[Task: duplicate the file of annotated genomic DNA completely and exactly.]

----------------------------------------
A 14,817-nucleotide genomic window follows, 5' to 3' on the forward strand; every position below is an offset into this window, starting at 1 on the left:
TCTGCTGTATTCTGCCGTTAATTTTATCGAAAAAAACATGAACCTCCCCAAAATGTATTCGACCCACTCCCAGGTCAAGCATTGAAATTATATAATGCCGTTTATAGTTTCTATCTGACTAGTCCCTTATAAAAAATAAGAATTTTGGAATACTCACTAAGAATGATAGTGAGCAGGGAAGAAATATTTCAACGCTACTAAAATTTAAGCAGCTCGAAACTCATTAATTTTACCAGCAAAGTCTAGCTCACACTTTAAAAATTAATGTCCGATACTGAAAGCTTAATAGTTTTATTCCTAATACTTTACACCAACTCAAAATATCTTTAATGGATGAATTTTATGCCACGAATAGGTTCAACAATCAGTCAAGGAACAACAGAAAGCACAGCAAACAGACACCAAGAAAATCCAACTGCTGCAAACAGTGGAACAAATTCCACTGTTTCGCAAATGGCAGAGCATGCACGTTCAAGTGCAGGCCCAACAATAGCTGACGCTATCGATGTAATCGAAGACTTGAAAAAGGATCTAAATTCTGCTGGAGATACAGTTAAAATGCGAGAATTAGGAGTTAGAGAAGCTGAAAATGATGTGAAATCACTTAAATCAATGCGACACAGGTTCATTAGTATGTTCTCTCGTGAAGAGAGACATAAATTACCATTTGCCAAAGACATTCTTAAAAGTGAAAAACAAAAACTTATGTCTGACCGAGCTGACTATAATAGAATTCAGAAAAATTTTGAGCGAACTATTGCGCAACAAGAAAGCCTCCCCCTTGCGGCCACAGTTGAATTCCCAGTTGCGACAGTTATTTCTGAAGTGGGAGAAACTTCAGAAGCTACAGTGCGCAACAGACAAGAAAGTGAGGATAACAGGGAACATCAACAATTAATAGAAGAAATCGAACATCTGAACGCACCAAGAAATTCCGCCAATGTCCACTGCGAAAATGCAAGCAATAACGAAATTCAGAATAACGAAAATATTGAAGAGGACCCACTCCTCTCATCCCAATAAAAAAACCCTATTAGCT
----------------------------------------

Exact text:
A 14,817-nucleotide genomic window follows, 5' to 3' on the forward strand; every position below is an offset into this window, starting at 1 on the left:
TCTGCTGTATTCTGCCGTTAATTTTATCGAAAAAAACATGAACCTCCCCAAAATGTATTCGACCCACTCCCAGGTCAAGCATTGAAATTATATAATGCCGTTTATAGTTTCTATCTGACTAGTCCCTTATAAAAAATAAGAATTTTGGAATACTCACTAAGAATGATAGTGAGCAGGGAAGAAATATTTCAACGCTACTAAAATTTAAGCAGCTCGAAACTCATTAATTTTACCAGCAAAGTCTAGCTCACACTTTAAAAATTAATGTCCGATACTGAAAGCTTAATAGTTTTATTCCTAATACTTTACACCAACTCAAAATATCTTTAATGGATGAATTTTATGCCACGAATAGGTTCAACAATCAGTCAAGGAACAACAGAAAGCACAGCAAACAGACACCAAGAAAATCCAACTGCTGCAAACAGTGGAACAAATTCCACTGTTTCGCAAATGGCAGAGCATGCACGTTCAAGTGCAGGCCCAACAATAGCTGACGCTATCGATGTAATCGAAGACTTGAAAAAGGATCTAAATTCTGCTGGAGATACAGTTAAAATGCGAGAATTAGGAGTTAGAGAAGCTGAAAATGATGTGAAATCACTTAAATCAATGCGACACAGGTTCATTAGTATGTTCTCTCGTGAAGAGAGACATAAATTACCATTTGCCAAAGACATTCTTAAAAGTGAAAAACAAAAACTTATGTCTGACCGAGCTGACTATAATAGAATTCAGAAAAATTTTGAGCGAACTATTGCGCAACAAGAAAGCCTCCCCCTTGCGGCCACAGTTGAATTCCCAGTTGCGACAGTTATTTCTGAAGTGGGAGAAACTTCAGAAGCTACAGTGCGCAACAGACAAGAAAGTGAGGATAACAGGGAACATCAACAATTAATAGAAGAAATCGAACATCTGAACGCACCAAGAAATTCCGCCAATGTCCACTGCGAAAATGCAAGCAATAACGAAATTCAGAATAACGAAAATATTGAAGAGGACCCACTCCTCTCATCCCAATAAAAAAACCCTATTAGCT